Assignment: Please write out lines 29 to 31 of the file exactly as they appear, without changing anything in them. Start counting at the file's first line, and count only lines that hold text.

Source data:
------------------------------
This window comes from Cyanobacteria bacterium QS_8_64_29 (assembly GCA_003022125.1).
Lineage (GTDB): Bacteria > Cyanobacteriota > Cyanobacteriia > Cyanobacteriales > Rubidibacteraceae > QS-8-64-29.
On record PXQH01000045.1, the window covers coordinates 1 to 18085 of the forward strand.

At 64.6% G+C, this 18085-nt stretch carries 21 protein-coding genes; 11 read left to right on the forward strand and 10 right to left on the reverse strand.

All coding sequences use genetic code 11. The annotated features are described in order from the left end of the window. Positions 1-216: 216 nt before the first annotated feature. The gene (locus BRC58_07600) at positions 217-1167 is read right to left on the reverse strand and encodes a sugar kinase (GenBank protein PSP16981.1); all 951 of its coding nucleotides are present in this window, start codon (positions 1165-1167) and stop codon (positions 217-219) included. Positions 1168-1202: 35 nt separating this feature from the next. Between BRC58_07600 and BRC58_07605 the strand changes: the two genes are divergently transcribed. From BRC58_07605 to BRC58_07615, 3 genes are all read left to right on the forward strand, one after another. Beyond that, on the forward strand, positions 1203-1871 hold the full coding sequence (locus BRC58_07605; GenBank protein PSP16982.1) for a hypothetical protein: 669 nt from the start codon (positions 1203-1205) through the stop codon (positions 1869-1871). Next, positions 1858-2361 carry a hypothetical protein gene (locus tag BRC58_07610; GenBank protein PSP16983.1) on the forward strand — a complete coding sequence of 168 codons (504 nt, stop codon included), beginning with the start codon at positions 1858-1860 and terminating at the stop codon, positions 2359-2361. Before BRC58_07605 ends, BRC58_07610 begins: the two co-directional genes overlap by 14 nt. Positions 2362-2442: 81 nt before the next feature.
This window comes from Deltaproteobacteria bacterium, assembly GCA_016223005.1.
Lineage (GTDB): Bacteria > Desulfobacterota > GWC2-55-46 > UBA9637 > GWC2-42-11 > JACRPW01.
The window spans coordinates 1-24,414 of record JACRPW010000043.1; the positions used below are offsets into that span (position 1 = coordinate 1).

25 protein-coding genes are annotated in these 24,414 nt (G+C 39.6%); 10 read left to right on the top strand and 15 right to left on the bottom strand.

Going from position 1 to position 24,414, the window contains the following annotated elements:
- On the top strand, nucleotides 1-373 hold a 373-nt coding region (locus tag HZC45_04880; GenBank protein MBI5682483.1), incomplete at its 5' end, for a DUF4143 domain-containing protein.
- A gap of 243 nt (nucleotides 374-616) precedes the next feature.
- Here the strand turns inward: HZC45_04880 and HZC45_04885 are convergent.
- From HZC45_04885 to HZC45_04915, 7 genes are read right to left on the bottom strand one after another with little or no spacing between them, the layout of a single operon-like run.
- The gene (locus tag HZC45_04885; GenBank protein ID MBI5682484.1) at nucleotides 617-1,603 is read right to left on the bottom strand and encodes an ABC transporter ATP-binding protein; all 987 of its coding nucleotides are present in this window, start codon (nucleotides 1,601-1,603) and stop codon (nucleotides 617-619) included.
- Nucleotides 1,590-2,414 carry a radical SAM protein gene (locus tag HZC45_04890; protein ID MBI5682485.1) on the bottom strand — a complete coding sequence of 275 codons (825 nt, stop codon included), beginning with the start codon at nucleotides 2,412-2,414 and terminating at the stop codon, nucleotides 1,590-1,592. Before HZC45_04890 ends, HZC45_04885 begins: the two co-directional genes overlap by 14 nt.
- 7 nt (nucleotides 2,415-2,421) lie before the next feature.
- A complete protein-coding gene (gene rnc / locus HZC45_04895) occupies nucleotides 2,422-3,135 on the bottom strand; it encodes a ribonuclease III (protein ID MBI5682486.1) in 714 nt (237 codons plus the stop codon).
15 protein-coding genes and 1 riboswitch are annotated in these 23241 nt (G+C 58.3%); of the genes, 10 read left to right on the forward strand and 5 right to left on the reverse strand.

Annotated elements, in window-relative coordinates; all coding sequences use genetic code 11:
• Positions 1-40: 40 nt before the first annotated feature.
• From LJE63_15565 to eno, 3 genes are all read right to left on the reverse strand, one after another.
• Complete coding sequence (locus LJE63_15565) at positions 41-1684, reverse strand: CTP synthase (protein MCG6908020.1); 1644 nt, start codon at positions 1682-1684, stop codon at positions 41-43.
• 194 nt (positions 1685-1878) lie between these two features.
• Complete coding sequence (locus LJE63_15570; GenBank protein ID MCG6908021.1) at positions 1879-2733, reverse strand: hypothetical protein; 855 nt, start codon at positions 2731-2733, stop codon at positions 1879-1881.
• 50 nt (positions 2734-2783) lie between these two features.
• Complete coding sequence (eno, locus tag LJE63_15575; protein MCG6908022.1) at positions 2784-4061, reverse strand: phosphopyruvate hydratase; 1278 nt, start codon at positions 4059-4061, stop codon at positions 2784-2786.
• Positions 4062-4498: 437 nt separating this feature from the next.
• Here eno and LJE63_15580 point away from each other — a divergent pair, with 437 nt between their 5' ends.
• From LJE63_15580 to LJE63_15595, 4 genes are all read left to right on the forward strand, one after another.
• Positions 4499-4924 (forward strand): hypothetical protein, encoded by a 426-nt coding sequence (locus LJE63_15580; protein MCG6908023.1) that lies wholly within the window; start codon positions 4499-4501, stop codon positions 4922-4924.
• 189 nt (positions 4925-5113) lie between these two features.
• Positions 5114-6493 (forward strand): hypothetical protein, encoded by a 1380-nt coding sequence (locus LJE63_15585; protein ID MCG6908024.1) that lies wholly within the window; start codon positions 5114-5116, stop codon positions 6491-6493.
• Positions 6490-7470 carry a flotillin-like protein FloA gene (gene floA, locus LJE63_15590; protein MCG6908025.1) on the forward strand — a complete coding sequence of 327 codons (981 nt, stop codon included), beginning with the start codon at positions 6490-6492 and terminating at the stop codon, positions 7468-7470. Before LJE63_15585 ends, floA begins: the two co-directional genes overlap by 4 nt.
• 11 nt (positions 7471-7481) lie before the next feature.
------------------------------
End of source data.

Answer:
• Here eno and LJE63_15580 point away from each other — a divergent pair, with 437 nt between their 5' ends.
• From LJE63_15580 to LJE63_15595, 4 genes are all read left to right on the forward strand, one after another.
• Positions 4499-4924 (forward strand): hypothetical protein, encoded by a 426-nt coding sequence (locus LJE63_15580; protein MCG6908023.1) that lies wholly within the window; start codon positions 4499-4501, stop codon positions 4922-4924.